Posted by: Mike Cornelius | February 17, 2019

One Move Sends The Daytona 500 Spinning

Paul Menard has been driving race cars since he first climbed into a go-kart in his hometown of Eau Claire, Wisconsin when he was just eight years old. Growing up in a state that has real winters, Menard drove his first ice race at the age of fifteen. But while he still participates in International Ice Racing Association events every year, the now thirty-eight-year-old Menard’s day job for the past decade and a half has been a driver at the very top level of stock car racing, now named for its current sponsor, the Monster Energy NASCAR Cup Series.

In 435 Cup Series races over those fifteen years, Menard has crossed the finish line first just once, at the 2011 Brickyard 400 at Indianapolis Motor Speedway. That was in his first of seven seasons driving for Richard Childress Racing. The hard economics of this incredibly expensive sport forced RCR to downsize from the maximum four car stable after the 2017 season, and Menard was briefly out of work before signing on with tiny Wood Brothers racing. Driving the #21 Ford, the only car the Wood Brothers can afford to field, Menard had a fairly successful 2018. While he didn’t manage to add a second victory, he did post seven top-ten finishes, starting with a sixth-place effort at last year’s Daytona 500.

For NASCAR fans Menard’s name will always be closely associated with this year’s 500, but not because he is one of the more popular drivers on the circuit (which he is), nor because he took the checkered flag (which he did not). Rather Menard will be remembered for a split-second decision with nine laps to go that completely changed the character of NASCAR’s biggest event.

For more than 480 miles this year’s Daytona 500 was a closely fought battle between what were expected to be dominant Fords and teams running either Toyotas or Chevys, who chose to team up whenever possible to offset the superior speed of the cars sporting the familiar blue oval nameplate. On lap 191 around the two-and-one-half mile tri-oval, Kyle Busch in a Joe Gibbs Chevy was out in front as the crowded field headed into turn 3. That was when Menard tried to duck underneath the #95 of Matt DiBenedetto. Like Wood Brothers, the Leavine Family Racing’s #95 Chevrolet is a one-car team, with DiBenedetto in his first season behind the wheel. Despite an undistinguished Cup Series career over parts of six seasons, DiBenedetto had led forty-nine laps of the 500, and both he and Menard were still in the top five as the race wound down.

But all that changed in an instant. The #21 just grazed the left rear of the #95, and that was enough to turn DiBenedetto sideways. At speeds approaching 200 miles an hour and running in close quarters, the carnage quickly spread through the field. As sparks flew and smoke billowed from the growing number of wrecking automobiles, race analyst Darrell Waltrip spoke for millions of racing fans on Fox when he exclaimed “Oh no! Are you kidding me?”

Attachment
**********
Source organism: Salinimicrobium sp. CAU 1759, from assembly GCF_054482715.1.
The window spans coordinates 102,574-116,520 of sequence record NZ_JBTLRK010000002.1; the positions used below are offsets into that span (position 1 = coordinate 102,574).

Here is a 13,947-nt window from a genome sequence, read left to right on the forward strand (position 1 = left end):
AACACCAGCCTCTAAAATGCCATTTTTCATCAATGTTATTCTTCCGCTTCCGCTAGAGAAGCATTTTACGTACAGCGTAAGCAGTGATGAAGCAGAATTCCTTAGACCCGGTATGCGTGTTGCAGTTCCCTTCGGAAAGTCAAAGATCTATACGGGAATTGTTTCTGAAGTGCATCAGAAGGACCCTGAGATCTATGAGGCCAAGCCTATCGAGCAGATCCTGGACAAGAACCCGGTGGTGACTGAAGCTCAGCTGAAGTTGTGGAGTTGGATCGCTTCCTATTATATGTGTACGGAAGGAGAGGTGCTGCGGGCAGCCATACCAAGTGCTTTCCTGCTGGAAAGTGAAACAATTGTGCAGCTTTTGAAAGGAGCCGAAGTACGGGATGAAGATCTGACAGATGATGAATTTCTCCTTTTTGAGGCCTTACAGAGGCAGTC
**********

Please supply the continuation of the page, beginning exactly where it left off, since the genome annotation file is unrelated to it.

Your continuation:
As the smoke slowly dissipated and damaged cars rolled to a stop, some on the track and many down on the infield, it became apparent why racing’s high-banked superspeedways are frequently the scene of “the Big One,” a massive accident involving multiple cars. Even with restrictor plates and despite the enormous skill of the drivers, a human being simply can’t react fast enough to steer out of the way.

Thus, what began with the softest kiss of sheet metal between Menard’s Ford and DiBenedetto’s Chevy ended with eighteen cars, nearly half of the original forty-car field, involved in the wreck and suffering varying amounts of damage. A handful were able to continue after hasty repairs on pit row, but most were carted off by wreckers to the infield garages. Miraculously, and in what is surely a testament to the many safety features that NASCAR has added to both cars and tracks in the last decade, all the drivers, even those in cars that were virtually destroyed, were able to walk away from the mess.

When racing resumed it was as if the Big One opened the gates for reckless driving. Just a few laps later Ricky Stenhouse, Jr., one of the sport’s most aggressive drivers, tried to steer his #17 between the two cars in front of him, driven by Kyle Larsen and Kevin Harvick. The only problem was that there wasn’t remotely room for Stenhouse’s Ford Mustang, and the move sent Larsen up into the wall and Harvick spinning. By the time that wreck was finished a total of seven cars had been damaged. Then with just a couple laps remaining Clint Bowyer ducked under and passed Michael McDowell but moved back over before he was fully clear of McDowell’s car. The result was yet another multi-car mess, with eight contestants damaged.

By the time the 500 was over there were only eighteen cars till running, and only three of those were free of any damage. One belonged to the unlikely Ross Chastain, who had a one-race contract for the 500 and managed a very respectable tenth place. The other two were the cars of Denny Hamlin and Kyle Busch, who not surprisingly finished one-two. With teammate Erik Jones finishing third, it was a top-three sweep for Joe Gibbs Racing, the first time one team swept the top three places since Hendrick Motorsports did it behind a young Jeff Gordon in 1997.

That result made for a fitting tribute to J.D. Gibbs, the oldest son of the team owner and the family member who ran the racing operation until his untimely death just last month. Perhaps years from now that remarkable finish is what racing fans will remember about the 2019 Daytona 500. Far better that than the instantaneous and ultimately ill-advised move by a journeyman driver; a move that turned the finish of this year’s 500 into a demolition derby.

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